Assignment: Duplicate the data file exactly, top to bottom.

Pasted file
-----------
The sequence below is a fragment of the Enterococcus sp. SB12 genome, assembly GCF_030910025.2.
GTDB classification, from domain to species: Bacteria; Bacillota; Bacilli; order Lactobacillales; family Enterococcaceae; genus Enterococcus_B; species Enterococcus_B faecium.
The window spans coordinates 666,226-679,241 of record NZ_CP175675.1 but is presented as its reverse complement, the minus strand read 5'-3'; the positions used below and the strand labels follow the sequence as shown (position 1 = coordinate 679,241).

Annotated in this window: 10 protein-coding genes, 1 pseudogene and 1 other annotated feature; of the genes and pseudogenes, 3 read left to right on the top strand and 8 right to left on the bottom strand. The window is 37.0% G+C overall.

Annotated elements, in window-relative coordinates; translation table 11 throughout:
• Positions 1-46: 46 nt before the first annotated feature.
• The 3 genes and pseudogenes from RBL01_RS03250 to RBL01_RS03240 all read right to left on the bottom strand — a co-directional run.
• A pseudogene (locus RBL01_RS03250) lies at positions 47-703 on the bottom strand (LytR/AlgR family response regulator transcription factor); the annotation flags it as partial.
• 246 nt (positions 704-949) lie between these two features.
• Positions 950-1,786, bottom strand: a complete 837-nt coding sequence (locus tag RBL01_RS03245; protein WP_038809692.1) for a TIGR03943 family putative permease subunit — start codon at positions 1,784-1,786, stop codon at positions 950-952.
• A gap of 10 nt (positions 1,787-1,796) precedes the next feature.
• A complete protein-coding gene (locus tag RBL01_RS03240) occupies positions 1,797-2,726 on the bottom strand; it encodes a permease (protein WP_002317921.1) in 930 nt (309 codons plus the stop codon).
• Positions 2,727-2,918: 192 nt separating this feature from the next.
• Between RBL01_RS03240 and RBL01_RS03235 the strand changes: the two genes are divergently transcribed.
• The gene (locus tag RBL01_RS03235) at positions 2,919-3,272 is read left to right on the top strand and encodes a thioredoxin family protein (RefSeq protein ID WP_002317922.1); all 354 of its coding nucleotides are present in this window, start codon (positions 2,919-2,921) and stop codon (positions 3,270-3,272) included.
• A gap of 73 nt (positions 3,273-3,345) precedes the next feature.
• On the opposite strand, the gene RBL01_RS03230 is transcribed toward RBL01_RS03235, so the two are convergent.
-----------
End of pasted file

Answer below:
The sequence below is a fragment of the Enterococcus sp. SB12 genome, assembly GCF_030910025.2.
GTDB classification, from domain to species: Bacteria; Bacillota; Bacilli; order Lactobacillales; family Enterococcaceae; genus Enterococcus_B; species Enterococcus_B faecium.
The window spans coordinates 666,226-679,241 of record NZ_CP175675.1 but is presented as its reverse complement, the minus strand read 5'-3'; the positions used below and the strand labels follow the sequence as shown (position 1 = coordinate 679,241).

Annotated in this window: 10 protein-coding genes, 1 pseudogene and 1 other annotated feature; of the genes and pseudogenes, 3 read left to right on the top strand and 8 right to left on the bottom strand. The window is 37.0% G+C overall.

Annotated elements, in window-relative coordinates; translation table 11 throughout:
• Positions 1-46: 46 nt before the first annotated feature.
• The 3 genes and pseudogenes from RBL01_RS03250 to RBL01_RS03240 all read right to left on the bottom strand — a co-directional run.
• A pseudogene (locus RBL01_RS03250) lies at positions 47-703 on the bottom strand (LytR/AlgR family response regulator transcription factor); the annotation flags it as partial.
• 246 nt (positions 704-949) lie between these two features.
• Positions 950-1,786, bottom strand: a complete 837-nt coding sequence (locus tag RBL01_RS03245; protein WP_038809692.1) for a TIGR03943 family putative permease subunit — start codon at positions 1,784-1,786, stop codon at positions 950-952.
• A gap of 10 nt (positions 1,787-1,796) precedes the next feature.
• A complete protein-coding gene (locus tag RBL01_RS03240) occupies positions 1,797-2,726 on the bottom strand; it encodes a permease (protein WP_002317921.1) in 930 nt (309 codons plus the stop codon).
• Positions 2,727-2,918: 192 nt separating this feature from the next.
• Between RBL01_RS03240 and RBL01_RS03235 the strand changes: the two genes are divergently transcribed.
• The gene (locus tag RBL01_RS03235) at positions 2,919-3,272 is read left to right on the top strand and encodes a thioredoxin family protein (RefSeq protein ID WP_002317922.1); all 354 of its coding nucleotides are present in this window, start codon (positions 2,919-2,921) and stop codon (positions 3,270-3,272) included.
• A gap of 73 nt (positions 3,273-3,345) precedes the next feature.
• On the opposite strand, the gene RBL01_RS03230 is transcribed toward RBL01_RS03235, so the two are convergent.